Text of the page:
Leaving the guest house situated on Nguyen Hue Street, I went to the market in tranquil Hoi An in the early morning.
It was drizzling; the streets were not crowded. Some pupils were going to school; some people were sitting drinking coffee at the corner of Phan Chau Trinh and Nguyen Hue Streets. From time to time I saw a motorcyclist carrying goods to the market.
Hardly any shops were open. On the pavement of Nguyen Hue Street near the market, some people were displaying their goods, such as vegetables, dry green bean cakes, muffins (specialties of the Ancient Town), and coconut candy.
Also on the pavement, a woman was displaying her ceramic items, ready to welcome customers. Dang Thi Thong, 41 years old, is the mother of 11 and has been stuck on the same spot for the last 18 years. She sells various ceramic items for souvenirs.
Her products were bought from Hanh Ha Ceramics Village, about a 5-7-minute motorbike ride from the center of Hoi An.
About 500 years ago, that village was at its peak of prosperity, well-known for its ceramic and terracotta products sold throughout Central Vietnam. The trade disappeared into obscurity but in the past 20 years, the ceramic craft has been restored thanks to the tourist boom.
Mrs. Thong said: “This is a traditional craft, so the authorities in Hoi An allow the goods to be sold on the pavements. Five other sellers are with me. Each of us has to pay a tax of only VND100,000 per month.”
It seems that Hoi An in the early morning belongs to hard-working people. Mr. Nguyen Duong, 82, has to carry water in town, a job he’s been doing for two decades; for every two buckets of water he gets VND5,000 and tips.
Although struggling to survive Mr. Duong’s family isn’t classed as poor. According to the government’s stipulations on the standards of urban poor households from 2011 to 2015, a poor household means the one whose average income per family member must be under VND500,000 a month.
Mr. Duong’s family is actually classed at “trading in transport” (his son with a mental illness carries water too), and can earn more than VND1 million a month. It is utterly pitiful for old men like him to be working at all.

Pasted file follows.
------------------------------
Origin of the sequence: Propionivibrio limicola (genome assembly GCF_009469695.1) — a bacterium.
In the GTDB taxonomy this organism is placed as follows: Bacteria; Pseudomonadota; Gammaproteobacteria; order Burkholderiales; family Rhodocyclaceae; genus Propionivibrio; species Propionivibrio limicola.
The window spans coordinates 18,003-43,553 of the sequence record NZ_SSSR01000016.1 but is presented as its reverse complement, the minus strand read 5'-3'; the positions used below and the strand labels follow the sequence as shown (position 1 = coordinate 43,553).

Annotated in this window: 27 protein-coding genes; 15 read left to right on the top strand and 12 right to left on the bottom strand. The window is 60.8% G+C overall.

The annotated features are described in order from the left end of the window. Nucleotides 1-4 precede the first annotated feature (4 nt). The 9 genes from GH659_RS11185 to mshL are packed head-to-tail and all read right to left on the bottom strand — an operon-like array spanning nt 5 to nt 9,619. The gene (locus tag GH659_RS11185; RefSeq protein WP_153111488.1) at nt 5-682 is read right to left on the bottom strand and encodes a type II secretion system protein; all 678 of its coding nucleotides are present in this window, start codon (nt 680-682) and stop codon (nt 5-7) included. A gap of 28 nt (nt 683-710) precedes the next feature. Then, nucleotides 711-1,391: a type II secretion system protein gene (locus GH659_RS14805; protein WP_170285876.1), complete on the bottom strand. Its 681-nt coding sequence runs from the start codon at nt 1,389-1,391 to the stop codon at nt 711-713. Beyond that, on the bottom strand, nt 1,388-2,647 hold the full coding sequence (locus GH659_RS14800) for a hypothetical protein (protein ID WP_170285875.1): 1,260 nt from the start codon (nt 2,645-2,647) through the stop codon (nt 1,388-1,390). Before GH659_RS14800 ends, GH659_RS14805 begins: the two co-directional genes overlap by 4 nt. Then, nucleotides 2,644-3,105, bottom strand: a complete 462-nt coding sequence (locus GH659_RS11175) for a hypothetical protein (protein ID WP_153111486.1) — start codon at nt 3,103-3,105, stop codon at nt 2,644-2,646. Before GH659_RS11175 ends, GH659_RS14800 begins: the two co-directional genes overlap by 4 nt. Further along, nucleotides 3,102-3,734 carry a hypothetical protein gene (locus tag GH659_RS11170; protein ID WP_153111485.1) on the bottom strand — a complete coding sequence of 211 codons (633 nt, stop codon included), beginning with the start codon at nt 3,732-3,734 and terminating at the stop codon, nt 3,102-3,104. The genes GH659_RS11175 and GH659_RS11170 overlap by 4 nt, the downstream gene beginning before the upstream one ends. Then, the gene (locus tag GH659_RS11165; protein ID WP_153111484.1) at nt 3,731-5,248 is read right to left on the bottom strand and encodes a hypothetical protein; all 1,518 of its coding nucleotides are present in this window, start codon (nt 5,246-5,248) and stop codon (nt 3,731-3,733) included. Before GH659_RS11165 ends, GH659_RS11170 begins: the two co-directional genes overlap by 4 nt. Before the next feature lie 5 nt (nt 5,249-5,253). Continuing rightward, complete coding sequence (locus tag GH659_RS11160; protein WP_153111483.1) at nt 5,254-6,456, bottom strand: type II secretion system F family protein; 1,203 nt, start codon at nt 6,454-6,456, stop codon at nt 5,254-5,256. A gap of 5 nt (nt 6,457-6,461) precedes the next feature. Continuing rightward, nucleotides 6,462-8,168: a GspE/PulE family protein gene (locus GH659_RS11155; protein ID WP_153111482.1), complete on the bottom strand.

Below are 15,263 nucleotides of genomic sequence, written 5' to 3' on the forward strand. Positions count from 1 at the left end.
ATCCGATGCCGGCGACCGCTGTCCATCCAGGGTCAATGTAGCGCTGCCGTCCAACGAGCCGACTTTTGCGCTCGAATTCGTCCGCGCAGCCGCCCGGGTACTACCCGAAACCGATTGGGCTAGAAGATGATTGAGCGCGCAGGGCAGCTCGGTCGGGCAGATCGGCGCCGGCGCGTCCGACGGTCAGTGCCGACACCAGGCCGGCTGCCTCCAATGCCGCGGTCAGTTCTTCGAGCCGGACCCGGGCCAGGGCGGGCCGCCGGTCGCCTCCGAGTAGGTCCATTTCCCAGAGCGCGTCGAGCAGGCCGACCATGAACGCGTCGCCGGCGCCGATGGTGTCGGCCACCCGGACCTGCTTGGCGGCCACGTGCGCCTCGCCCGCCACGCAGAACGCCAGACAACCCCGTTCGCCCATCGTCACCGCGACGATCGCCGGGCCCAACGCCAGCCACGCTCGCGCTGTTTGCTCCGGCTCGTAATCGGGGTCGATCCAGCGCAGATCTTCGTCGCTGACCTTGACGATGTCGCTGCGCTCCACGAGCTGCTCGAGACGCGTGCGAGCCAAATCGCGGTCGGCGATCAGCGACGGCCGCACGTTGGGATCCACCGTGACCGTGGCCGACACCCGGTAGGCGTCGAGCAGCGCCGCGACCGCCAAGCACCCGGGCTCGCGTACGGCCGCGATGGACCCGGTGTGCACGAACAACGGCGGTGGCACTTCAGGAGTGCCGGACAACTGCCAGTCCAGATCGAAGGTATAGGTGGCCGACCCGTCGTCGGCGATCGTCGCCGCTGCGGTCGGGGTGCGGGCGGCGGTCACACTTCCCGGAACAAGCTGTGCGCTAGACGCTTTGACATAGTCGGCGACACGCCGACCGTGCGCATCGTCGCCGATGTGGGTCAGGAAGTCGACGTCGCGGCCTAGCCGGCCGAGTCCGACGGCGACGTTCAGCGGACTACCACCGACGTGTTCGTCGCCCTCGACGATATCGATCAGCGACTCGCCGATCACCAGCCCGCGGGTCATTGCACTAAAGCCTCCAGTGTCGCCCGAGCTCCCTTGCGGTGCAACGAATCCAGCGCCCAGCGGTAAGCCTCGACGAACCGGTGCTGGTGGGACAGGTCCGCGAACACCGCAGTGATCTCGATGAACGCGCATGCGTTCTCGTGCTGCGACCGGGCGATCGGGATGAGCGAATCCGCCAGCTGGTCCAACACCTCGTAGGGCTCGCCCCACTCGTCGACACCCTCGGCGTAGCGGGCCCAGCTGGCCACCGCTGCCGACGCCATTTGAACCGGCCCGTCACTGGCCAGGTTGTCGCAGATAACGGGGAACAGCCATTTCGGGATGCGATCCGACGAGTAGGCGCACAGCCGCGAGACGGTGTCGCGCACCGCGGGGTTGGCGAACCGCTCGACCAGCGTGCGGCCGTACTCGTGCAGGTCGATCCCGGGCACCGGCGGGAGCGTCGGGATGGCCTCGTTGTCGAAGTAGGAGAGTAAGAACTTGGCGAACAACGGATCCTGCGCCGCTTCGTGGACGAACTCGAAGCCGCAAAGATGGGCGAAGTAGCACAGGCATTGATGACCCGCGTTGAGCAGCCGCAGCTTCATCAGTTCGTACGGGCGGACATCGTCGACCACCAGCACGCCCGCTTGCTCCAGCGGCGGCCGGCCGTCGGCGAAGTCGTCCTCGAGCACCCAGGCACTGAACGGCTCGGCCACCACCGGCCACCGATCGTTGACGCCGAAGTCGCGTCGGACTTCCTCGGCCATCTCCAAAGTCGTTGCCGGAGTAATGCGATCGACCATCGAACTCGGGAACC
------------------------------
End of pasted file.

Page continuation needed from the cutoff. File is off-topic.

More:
Mr. Duong said that he gets the water from the Ba Le Well. The water from Ba Le Well is specially used for rice noodles, cao lau noodles, and making coffee.
On the way to Chua Cau (Japanese Bridge) from Tran Phu Street, many ancient houses near the Market are seen with bougainvillias stretching out towards the street.
On Tran Phu Street, besides stores with souvenirs and fabric there are a number of bistros and eateries. Trung Bac bistro, which is rather well-known, used to sell only cao lau, but now it has branched out to wonton soup, dumplings, meat pies, Vietnamese pancakes, chicken rice, even pizza and spaghetti for the tourists.
Cao Lau is a typical foodstuff of Hoi An. It consists of long yellow noodles, roast pork, vegetables, and some bouillon. The noodles are made from rice mixed with Ba Le water and ash of cajuputs from the Cham isle. The mixture must be steeped, ground, pressed, boiled, kneaded, rolled, steamed, and finally cut into strands. It is meticulous and difficult to make but worth the effort for a fabulous end result.
Lastly, I came across Mrs. Ngo Thi Luyen’s plain rice flans and wrapping cakes. The flan is made from rice flour with shrimp and meat stuffing; the wrapping cake consists of only meat stuffing wrapped in banana leaves. Her cakes were not expensive either – a real bargain at VND5,000 each explaining why her profit target of VND100,000 is so low but she was happy. In fact all these people put in a hard shift for little gain but still smiling and those people made for an eventful morning in Hoi An. By Ngoc Tran in Hoi An
Eighty year old Nguyen Duong of Hoi An is still trading his labor for a living – Photo: Ngoc Tran